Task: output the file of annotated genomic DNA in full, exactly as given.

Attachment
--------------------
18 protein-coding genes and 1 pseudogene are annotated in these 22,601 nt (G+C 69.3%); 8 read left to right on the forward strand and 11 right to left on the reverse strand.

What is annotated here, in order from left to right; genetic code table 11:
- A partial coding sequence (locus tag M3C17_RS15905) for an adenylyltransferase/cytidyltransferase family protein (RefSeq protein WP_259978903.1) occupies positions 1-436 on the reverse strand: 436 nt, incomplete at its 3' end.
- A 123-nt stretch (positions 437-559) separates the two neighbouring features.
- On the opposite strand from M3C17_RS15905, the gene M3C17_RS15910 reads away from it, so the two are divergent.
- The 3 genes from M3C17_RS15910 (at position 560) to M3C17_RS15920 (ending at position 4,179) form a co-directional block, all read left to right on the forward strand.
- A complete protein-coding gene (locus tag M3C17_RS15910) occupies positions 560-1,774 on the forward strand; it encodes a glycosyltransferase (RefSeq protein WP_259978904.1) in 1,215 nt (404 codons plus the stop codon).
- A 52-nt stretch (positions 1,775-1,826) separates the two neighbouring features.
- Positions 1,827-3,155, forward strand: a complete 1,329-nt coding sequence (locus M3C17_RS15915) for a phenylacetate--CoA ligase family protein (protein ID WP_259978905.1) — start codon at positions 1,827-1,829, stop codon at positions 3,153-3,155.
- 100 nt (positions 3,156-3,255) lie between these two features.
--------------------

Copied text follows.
18 protein-coding genes and 1 pseudogene are annotated in these 22,601 nt (G+C 69.3%); 8 read left to right on the forward strand and 11 right to left on the reverse strand.

What is annotated here, in order from left to right; genetic code table 11:
- A partial coding sequence (locus tag M3C17_RS15905) for an adenylyltransferase/cytidyltransferase family protein (RefSeq protein WP_259978903.1) occupies positions 1-436 on the reverse strand: 436 nt, incomplete at its 3' end.
- A 123-nt stretch (positions 437-559) separates the two neighbouring features.
- On the opposite strand from M3C17_RS15905, the gene M3C17_RS15910 reads away from it, so the two are divergent.
- The 3 genes from M3C17_RS15910 (at position 560) to M3C17_RS15920 (ending at position 4,179) form a co-directional block, all read left to right on the forward strand.
- A complete protein-coding gene (locus tag M3C17_RS15910) occupies positions 560-1,774 on the forward strand; it encodes a glycosyltransferase (RefSeq protein WP_259978904.1) in 1,215 nt (404 codons plus the stop codon).
- A 52-nt stretch (positions 1,775-1,826) separates the two neighbouring features.
- Positions 1,827-3,155, forward strand: a complete 1,329-nt coding sequence (locus M3C17_RS15915) for a phenylacetate--CoA ligase family protein (protein ID WP_259978905.1) — start codon at positions 1,827-1,829, stop codon at positions 3,153-3,155.
- 100 nt (positions 3,156-3,255) lie between these two features.